Breaking the silence: mental health

By Emily Smith

Assistant Opinion Editor

Last week, Branwyn Wilson wrote a wonderful article calling for better education surrounding mental health, and I could not agree more with her. She makes some great points, saying that although mental health is talked about more, it has certainly not lost the stigma surrounding it. When people talk about mental health, it’s shrouded in negativity and speech that makes those who are not neurotypical (those with mental health problems) feel like outsiders. Therefore, as Branwyn talked about, many people with mental health problems are reluctant to share their experiences. Because of this, authentic experiences from people who are not neurotypical are hard to come by in day-to-day life. This perpetuates the silence of other people who share the same experiences. The cycle continues, and everyone stays quiet.

I am ready to break that silence. I have been ashamed for years about the fact that I have depression and anxiety, but I am no longer allowing myself to feel the shame. When I was in high school, I would remind myself to stay busy so that I didn’t have time to be alone with my feelings, thus letting myself spiral into a worse place than I was. Being the introvert that I am, I exhausted myself by forcing myself to be with people and do things for a large portion of my life. However, I knew that being exhausted was better than being suicidal. Unfortunately, this trend has continued into college as well.

For the past couple of years, I have jampacked my life with activities, clubs, social gatherings, and intense relationships to avoid feeling like I wasn’t wanted or I wasn’t doing enough for myself or the school. I told myself that I loved and valued everything that I was doing to hide from the truth: I stayed busy so that I felt like I was some use to myself and to the world. Without my titles, friends, and organizations, I felt like I had no value. Everything I felt about myself, I received directly from outside sources; I felt as though I had no intrinsic value. My self-worth was directly dependant upon everything but myself, which is obviously problematic.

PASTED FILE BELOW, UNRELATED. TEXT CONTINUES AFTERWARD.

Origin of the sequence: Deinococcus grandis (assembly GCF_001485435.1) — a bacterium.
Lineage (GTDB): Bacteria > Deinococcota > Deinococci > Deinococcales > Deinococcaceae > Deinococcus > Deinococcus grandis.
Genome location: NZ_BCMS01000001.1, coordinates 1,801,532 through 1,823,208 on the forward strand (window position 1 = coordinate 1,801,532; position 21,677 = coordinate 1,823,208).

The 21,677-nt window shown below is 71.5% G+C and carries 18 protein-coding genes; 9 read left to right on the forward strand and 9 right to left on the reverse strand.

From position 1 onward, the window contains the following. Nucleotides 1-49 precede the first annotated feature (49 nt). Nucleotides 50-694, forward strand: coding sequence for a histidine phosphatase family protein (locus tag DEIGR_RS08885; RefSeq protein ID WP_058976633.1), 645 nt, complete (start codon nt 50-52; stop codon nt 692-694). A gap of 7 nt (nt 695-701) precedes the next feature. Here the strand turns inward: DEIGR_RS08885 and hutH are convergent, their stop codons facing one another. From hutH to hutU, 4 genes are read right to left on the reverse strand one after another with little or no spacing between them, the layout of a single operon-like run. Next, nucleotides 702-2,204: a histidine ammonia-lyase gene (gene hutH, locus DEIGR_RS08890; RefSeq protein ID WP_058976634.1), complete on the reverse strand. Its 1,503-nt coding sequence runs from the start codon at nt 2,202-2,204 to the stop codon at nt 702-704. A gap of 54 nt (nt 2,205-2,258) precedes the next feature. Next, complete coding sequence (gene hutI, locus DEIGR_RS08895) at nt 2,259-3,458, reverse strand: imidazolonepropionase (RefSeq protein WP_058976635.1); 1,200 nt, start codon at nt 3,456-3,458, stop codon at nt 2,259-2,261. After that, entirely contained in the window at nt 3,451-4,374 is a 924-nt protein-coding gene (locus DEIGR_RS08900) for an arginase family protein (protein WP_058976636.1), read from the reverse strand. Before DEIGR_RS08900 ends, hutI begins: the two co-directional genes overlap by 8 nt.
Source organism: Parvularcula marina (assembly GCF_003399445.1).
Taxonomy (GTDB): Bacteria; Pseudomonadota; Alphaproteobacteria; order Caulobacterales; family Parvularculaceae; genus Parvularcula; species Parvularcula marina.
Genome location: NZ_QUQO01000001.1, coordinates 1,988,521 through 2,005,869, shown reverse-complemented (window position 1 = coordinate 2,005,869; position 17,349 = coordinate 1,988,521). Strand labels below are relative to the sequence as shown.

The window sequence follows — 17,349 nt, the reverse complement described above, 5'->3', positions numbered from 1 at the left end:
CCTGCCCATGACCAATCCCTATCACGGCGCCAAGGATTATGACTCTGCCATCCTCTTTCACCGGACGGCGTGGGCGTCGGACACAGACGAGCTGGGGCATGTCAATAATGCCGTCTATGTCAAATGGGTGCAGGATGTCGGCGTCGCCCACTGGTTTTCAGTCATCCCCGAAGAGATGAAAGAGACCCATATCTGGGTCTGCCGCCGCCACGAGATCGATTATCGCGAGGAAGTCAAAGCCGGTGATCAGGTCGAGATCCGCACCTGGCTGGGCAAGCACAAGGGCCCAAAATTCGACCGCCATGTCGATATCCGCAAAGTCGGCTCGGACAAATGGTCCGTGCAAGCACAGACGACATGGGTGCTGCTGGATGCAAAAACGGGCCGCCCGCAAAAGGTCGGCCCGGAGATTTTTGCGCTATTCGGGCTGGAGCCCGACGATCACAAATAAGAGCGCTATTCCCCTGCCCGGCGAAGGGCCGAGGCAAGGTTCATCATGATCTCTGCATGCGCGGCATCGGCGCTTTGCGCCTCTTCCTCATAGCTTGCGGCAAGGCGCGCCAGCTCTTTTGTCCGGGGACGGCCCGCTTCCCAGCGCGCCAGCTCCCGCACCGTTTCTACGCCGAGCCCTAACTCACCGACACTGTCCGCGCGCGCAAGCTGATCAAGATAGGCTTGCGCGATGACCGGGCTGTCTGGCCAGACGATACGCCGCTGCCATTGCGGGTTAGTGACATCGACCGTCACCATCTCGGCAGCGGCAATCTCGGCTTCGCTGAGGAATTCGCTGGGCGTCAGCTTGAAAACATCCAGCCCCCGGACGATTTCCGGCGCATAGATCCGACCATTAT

While I wouldn’t wish this feeling on anyone, I know that I am not the only one who has ever felt this way. However, because of the stigma surrounding mental health, I also understand that people don’t share their stories and struggles very often. If you are one of the unlucky people who are suffering, but haven’t shared your story in one way or another, I don’t want you to feel bad. Society has constructed the honest and open sharing of feelings to be less than what is needed; emotion is weakness, and weakness will get you nowhere in this world (especially since we live in a Western society). The fact that you haven’t shared is not a character flaw, but rather a product of the world you live in. Do not feel any guilt.

Being someone who suffers from both anxiety and depression, a lot of my life was a constant battle between being too tired to do anything, and needing to do everything all at once. For example, if I had an essay due that I was excited about writing, I would wait until the night before it’s due because I would be so anxious to start it since I needed it to be perfect. It seems silly and counterproductive, but that’s how my brain worked. In the same way, I loved my friends so much, and they are wonderful, but if I didn’t hear from them for a day, I automatically assumed that they hated me, thanks to the anxiety. However, because of the depression, I didn’t feel like I physically had enough energy or drive to text them and ask them if they were okay. Everything played in a constant loop of worrying and then feeling too drained to act on things that would relieve that worry.

This cycle is something that I used to be extremely ashamed of. I would hate myself for not being able to take care of myself in the ways that I needed to. These feelings, especially in high school, accumulated into self-harm and suicidal feelings. If reading this makes you uncomfortable, I am truly sorry, but I can assure you that I am uncomfortable, too. So much of me doesn’t want to share this private part of me with whomever happens to read this story, but I also know how imperative sharing stories is to breaking stigmas. And so, I forge on.